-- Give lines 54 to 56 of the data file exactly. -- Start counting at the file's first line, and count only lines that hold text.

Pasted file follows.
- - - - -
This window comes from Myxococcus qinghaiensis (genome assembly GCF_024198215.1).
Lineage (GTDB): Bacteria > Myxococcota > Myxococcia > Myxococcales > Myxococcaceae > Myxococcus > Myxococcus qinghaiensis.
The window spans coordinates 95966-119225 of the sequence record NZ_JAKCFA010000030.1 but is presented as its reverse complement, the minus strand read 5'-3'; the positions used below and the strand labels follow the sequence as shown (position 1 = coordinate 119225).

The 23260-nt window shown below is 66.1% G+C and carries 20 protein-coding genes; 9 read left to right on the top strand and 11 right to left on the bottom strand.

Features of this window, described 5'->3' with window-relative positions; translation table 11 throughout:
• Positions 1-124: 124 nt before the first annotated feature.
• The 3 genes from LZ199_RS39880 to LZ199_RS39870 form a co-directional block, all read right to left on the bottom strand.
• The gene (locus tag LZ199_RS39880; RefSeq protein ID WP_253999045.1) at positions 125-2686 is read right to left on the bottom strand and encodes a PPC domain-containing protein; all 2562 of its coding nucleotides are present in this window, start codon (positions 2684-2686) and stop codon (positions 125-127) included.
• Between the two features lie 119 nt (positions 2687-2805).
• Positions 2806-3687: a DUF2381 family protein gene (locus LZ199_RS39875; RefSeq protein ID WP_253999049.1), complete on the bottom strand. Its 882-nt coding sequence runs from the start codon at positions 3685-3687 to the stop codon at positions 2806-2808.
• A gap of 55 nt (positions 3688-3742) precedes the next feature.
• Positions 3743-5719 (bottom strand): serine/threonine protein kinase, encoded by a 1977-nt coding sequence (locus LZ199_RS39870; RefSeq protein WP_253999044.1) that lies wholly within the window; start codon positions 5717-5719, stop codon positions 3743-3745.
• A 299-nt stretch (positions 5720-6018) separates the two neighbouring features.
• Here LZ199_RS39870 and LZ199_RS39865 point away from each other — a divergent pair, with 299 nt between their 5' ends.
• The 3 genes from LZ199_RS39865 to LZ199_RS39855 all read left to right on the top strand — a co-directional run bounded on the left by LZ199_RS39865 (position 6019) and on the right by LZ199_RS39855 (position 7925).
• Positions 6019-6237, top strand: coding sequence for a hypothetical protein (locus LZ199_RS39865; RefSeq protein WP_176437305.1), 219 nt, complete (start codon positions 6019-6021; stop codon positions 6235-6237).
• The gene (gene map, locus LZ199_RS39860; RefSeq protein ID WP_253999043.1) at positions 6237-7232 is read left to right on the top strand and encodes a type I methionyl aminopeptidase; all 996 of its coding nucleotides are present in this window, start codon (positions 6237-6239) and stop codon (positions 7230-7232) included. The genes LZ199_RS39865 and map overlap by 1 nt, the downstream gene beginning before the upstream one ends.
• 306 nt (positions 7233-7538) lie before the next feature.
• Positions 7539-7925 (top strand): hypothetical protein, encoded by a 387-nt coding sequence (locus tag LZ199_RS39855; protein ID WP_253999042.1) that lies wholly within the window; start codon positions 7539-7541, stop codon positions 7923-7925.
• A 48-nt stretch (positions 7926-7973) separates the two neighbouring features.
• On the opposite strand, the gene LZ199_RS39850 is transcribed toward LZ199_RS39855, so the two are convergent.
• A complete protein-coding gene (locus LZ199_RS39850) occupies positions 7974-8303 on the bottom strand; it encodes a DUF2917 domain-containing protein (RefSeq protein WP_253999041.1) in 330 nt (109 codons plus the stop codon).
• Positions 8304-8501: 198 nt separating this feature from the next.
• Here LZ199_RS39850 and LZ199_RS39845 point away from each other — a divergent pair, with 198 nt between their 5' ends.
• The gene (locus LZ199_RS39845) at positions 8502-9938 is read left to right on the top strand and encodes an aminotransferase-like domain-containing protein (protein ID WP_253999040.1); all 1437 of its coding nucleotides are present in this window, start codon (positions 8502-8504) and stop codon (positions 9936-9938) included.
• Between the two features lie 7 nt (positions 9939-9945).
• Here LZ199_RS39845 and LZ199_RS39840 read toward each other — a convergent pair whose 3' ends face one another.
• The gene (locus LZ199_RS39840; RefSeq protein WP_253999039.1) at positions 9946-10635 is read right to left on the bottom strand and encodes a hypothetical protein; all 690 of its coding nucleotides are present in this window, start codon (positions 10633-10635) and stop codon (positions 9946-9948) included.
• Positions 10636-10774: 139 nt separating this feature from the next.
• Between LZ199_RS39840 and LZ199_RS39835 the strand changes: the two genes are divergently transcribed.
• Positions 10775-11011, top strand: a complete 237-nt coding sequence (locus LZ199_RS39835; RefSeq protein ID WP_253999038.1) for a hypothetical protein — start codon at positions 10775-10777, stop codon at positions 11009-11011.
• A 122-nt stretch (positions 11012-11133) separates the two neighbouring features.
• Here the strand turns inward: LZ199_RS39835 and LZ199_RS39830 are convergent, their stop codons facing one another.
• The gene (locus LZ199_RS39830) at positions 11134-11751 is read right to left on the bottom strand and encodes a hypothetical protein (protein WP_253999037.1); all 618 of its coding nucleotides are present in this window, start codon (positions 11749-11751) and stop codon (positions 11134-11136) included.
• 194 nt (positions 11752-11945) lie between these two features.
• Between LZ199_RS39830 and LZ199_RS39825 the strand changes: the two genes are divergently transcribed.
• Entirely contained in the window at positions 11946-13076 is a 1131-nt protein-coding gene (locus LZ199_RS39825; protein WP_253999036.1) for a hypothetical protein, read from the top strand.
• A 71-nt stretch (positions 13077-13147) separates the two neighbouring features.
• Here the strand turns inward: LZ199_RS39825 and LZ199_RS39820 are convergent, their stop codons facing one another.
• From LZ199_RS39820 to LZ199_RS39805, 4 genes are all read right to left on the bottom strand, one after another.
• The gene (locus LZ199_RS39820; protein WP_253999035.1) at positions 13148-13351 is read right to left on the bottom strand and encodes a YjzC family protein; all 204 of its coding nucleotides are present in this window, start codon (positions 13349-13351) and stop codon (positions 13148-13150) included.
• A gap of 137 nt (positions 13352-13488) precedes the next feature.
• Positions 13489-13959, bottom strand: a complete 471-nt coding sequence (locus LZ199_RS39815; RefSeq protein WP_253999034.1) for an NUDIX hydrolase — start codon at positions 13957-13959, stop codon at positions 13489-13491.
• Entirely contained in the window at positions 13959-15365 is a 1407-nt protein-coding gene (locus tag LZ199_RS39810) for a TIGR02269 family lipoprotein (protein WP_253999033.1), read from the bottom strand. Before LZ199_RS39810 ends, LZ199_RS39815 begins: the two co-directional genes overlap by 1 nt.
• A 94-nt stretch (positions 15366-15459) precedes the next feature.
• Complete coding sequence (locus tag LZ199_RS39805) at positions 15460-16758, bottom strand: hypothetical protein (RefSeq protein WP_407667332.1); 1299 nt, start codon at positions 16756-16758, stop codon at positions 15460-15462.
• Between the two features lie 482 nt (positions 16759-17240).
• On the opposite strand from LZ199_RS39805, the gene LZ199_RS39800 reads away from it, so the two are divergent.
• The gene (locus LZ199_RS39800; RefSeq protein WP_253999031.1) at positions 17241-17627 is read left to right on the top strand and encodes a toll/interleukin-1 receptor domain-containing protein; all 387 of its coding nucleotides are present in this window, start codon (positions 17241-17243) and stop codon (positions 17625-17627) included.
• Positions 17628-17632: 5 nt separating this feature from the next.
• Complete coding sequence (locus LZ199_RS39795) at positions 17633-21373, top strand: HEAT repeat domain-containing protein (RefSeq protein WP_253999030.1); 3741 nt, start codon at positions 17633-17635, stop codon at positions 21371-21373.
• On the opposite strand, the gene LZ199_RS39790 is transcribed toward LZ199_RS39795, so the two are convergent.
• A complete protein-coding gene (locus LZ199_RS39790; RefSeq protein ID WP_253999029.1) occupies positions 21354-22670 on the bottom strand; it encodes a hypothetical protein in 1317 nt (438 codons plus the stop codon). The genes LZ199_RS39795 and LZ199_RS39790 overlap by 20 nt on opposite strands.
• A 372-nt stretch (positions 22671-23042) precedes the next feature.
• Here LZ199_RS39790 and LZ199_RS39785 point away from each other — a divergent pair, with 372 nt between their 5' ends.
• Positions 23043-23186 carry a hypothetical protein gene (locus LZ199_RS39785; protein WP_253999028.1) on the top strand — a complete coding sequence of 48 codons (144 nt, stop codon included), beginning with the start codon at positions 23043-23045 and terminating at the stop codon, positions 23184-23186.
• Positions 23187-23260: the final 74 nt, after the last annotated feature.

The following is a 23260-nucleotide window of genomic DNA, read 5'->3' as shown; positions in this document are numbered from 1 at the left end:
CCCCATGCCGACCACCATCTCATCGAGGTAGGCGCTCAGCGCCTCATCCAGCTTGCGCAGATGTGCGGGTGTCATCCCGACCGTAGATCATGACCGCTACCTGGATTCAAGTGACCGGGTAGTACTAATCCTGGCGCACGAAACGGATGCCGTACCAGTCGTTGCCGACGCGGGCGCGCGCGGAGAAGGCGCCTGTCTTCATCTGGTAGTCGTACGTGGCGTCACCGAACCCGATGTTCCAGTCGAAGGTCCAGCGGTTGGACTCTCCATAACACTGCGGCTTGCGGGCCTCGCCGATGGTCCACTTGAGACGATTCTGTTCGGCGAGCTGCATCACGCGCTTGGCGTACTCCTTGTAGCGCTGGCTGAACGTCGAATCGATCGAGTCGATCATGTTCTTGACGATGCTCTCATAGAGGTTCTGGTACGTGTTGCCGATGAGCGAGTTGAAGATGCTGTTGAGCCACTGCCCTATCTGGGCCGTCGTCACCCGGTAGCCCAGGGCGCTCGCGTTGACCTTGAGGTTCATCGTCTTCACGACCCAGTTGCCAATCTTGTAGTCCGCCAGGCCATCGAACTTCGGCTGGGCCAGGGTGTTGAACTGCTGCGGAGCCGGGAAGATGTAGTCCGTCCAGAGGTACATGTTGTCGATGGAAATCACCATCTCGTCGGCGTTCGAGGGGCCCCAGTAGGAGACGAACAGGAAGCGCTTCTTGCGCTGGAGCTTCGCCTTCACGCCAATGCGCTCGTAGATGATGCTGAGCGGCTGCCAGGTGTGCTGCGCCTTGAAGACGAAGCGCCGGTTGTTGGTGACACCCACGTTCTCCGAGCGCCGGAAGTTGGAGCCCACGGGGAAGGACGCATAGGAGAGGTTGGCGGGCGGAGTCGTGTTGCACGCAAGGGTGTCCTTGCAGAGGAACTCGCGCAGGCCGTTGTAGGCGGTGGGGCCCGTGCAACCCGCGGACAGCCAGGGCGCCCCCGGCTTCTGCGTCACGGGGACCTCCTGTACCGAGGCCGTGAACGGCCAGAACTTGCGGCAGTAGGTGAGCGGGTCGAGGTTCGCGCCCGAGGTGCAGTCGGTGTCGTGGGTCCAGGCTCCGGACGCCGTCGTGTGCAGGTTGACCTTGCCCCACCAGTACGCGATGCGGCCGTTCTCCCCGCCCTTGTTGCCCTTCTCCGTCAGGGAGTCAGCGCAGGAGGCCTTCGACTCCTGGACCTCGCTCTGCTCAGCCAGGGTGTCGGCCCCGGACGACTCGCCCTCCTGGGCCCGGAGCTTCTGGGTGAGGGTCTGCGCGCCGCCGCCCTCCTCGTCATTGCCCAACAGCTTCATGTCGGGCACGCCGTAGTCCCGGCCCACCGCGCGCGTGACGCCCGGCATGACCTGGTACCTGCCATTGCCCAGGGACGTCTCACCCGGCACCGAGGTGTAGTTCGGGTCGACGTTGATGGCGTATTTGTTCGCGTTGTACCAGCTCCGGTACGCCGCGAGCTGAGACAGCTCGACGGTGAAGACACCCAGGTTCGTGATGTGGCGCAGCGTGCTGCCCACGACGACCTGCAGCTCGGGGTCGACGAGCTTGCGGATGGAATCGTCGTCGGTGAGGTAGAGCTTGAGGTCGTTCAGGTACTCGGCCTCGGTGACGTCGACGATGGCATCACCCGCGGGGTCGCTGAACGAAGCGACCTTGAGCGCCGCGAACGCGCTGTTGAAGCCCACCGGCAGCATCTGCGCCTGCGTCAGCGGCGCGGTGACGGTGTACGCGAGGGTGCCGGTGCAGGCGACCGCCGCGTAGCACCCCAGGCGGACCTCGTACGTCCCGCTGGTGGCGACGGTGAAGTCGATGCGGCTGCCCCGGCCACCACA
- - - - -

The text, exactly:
• A 372-nt stretch (positions 22671-23042) precedes the next feature.
• Here LZ199_RS39790 and LZ199_RS39785 point away from each other — a divergent pair, with 372 nt between their 5' ends.
• Positions 23043-23186 carry a hypothetical protein gene (locus LZ199_RS39785; protein WP_253999028.1) on the top strand — a complete coding sequence of 48 codons (144 nt, stop codon included), beginning with the start codon at positions 23043-23045 and terminating at the stop codon, positions 23184-23186.